We played the GetKanban game today. Here’s our position at the end of Day 11. People who know the game dread this moment. They know: Carlos, the game’s most infamous character, is about to show up. Reading the event card, indeed: “Allison the CEO hires a new Director of Software Development named Carlos.” There we go again.
But wait, let’s read the event card further. The game takes an unusual turn today.
Carlos starts an Agile transformation!
Ask the facilitator to remove all blue dice from the board as Carlos’ staff will spend tomorrow in team formation and chartering. The day after tomorrow, the blue dice will stay off the board, but you’ll get two points from each, six total, as Carlos’s teams will be storming. When the teams start performing, the facilitator will give you a new set of blue dice.
Carlos sees the Analysis-done column as his product backlog and says it makes no sense to limit it. Remove the WIP limit from the Analysis column, place a limit of 2 on Analysis-in-progress and infinity on Analysis-done.
CFO, please record a coaching expense of $100 per day for the next 6 days.
Here we are at the end of Day 12.
Time to read another event card.
Carlos asks Allison to invest in an Agile tool to track his teams’ work. It happens that Glenn’s father — Glenn is the marketing intern — works as a salesman for a company making such tools. Glenn’s father demonstrates a feature called KanBan, which visualizes each team’s work on a visual board. Then he shows how Carlos can roll the data up from all the team boards. He creates a burndown chart with one click. Allison is impressed and gives Carlos the go-ahead to purchase the tool. Margaret the Marketing Director is impressed too, but agrees with Allison’s decision to limit the pilot implementation to Carlos’ teams.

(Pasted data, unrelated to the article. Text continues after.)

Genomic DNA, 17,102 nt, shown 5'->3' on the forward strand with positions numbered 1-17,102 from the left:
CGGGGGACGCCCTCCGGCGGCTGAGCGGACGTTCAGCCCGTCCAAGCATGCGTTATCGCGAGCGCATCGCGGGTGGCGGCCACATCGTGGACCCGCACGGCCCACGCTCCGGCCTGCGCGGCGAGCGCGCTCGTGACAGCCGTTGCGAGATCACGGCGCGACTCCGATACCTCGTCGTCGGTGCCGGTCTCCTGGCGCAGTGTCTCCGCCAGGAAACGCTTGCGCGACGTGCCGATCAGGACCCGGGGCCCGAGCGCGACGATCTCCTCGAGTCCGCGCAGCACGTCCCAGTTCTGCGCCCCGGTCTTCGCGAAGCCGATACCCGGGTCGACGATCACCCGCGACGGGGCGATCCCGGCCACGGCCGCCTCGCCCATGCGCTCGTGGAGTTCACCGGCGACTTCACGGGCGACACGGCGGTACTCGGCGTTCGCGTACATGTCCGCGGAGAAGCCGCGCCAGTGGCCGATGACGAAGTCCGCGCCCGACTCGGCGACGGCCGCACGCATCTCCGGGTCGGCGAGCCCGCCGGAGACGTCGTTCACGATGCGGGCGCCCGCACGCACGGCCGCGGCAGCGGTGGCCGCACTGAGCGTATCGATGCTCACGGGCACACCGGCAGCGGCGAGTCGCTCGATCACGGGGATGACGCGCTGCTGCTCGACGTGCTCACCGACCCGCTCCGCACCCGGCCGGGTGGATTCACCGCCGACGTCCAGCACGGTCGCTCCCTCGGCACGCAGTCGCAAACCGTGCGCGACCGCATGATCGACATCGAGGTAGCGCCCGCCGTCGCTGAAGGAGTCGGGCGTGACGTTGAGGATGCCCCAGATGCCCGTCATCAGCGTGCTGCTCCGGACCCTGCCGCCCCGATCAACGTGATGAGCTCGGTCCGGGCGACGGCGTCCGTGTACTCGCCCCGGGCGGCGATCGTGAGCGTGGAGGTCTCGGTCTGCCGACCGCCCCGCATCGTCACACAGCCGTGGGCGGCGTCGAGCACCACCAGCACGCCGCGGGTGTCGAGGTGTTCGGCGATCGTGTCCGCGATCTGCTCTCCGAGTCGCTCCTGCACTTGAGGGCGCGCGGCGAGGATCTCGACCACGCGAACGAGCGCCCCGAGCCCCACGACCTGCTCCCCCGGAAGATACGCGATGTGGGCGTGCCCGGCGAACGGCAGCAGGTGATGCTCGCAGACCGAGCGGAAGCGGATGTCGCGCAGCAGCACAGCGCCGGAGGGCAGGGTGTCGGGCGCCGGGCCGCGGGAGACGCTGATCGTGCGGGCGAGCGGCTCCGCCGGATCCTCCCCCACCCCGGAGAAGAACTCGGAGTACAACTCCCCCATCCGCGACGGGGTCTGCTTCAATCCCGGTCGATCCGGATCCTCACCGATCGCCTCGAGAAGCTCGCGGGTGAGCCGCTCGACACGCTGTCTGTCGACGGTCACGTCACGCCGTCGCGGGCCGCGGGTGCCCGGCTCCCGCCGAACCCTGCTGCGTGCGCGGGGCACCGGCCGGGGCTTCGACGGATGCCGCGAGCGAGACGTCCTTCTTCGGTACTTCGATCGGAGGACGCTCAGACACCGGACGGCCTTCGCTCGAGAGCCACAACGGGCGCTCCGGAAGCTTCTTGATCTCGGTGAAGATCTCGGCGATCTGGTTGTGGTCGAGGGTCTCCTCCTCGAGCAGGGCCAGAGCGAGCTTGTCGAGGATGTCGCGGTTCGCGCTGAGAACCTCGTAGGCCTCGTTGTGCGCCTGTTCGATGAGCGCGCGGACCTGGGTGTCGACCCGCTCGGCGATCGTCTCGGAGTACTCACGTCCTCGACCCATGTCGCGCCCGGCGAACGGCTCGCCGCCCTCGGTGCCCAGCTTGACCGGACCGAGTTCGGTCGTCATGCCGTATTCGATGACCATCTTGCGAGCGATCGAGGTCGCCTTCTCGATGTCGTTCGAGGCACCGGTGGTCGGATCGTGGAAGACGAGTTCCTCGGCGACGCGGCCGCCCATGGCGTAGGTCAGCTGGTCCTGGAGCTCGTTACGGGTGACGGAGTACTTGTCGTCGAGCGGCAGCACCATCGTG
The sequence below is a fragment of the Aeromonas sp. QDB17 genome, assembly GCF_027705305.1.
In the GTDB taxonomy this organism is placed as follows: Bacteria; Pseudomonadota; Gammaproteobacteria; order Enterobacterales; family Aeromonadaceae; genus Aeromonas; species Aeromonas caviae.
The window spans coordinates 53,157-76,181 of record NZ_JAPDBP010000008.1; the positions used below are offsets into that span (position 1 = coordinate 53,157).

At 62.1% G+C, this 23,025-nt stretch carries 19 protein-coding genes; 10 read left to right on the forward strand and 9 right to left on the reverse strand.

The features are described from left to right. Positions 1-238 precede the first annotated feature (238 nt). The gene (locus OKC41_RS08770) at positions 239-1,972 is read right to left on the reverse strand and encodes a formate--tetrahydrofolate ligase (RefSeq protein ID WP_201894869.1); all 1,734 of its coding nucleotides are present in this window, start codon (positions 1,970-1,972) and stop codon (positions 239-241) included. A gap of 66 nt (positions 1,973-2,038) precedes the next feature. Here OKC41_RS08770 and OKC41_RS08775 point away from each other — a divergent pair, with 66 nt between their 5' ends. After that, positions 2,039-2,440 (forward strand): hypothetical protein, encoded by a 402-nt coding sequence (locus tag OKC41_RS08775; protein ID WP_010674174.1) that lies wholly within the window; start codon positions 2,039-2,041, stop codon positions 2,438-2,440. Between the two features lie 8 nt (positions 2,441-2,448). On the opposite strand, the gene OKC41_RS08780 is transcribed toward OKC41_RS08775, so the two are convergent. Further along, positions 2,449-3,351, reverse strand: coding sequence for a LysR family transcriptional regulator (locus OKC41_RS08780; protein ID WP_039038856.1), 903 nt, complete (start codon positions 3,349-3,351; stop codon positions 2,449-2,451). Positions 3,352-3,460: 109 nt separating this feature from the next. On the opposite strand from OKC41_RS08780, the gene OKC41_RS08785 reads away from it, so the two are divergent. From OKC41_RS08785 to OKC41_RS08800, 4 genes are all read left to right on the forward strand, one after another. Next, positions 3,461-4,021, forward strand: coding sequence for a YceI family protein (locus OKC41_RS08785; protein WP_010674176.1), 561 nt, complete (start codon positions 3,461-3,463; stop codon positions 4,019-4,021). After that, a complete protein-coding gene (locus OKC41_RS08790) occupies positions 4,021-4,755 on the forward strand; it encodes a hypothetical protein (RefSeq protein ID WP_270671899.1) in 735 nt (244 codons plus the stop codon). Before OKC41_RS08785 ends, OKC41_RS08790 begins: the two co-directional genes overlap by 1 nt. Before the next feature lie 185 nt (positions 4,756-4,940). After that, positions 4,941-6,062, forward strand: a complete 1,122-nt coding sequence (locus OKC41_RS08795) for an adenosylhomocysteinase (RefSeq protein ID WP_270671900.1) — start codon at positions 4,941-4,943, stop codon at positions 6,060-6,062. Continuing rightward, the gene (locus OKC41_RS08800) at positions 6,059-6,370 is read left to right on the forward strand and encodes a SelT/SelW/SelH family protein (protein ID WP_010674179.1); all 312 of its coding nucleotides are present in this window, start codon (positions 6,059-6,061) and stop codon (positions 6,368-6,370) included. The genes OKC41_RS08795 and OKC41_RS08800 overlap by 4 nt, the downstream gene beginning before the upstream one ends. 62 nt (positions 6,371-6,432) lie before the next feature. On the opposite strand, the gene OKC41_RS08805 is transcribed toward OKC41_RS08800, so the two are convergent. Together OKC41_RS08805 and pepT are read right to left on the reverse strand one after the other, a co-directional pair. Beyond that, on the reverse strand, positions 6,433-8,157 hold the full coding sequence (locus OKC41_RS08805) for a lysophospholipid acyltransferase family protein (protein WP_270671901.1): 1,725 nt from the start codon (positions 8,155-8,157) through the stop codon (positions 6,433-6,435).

CFO, please record a subscription expense of $100 per day for using the new tool.
Carlos asks Allison to assign and train Product Owners to groom the growing backlogs. Allison is suspicious, but agrees to it after a long debate. Remove one red die from the board until further notice.
Meanwhile, Ken the Agile coach says Carlos’ teams are entering the hyperperforming phase. Ask the facilitator to return the blue dice to the board. Ken and Carlos expect all teams to achieve the maximum velocity of six points. The teams failing to deliver six points will have to attend a full-day retrospective with Ken.
Looks like Ken will be busy facilitating retrospectives.
Carlos notices the shortfall in teams’ performance and asks Allison to hire more Scrum Masters to improve team facilitation. Allison responds with two updates. First, the CFO has downgraded his revenue forecast for the next two billing cycles. Second, Margaret is complaining that she has less visibility into what’s going on after Carlos’ investment in the new tool. Carlos throws a tantrum, accuses Allison of being stuck in the Waterfall mindset, and complains that his efforts to transform his department are undermined by his peers who are also stuck in the past and don’t understand Agile values.
You’ve Seen This Movie Before
Allison fires Carlos on the spot.
For what it’s worth, here we are at the end of the game.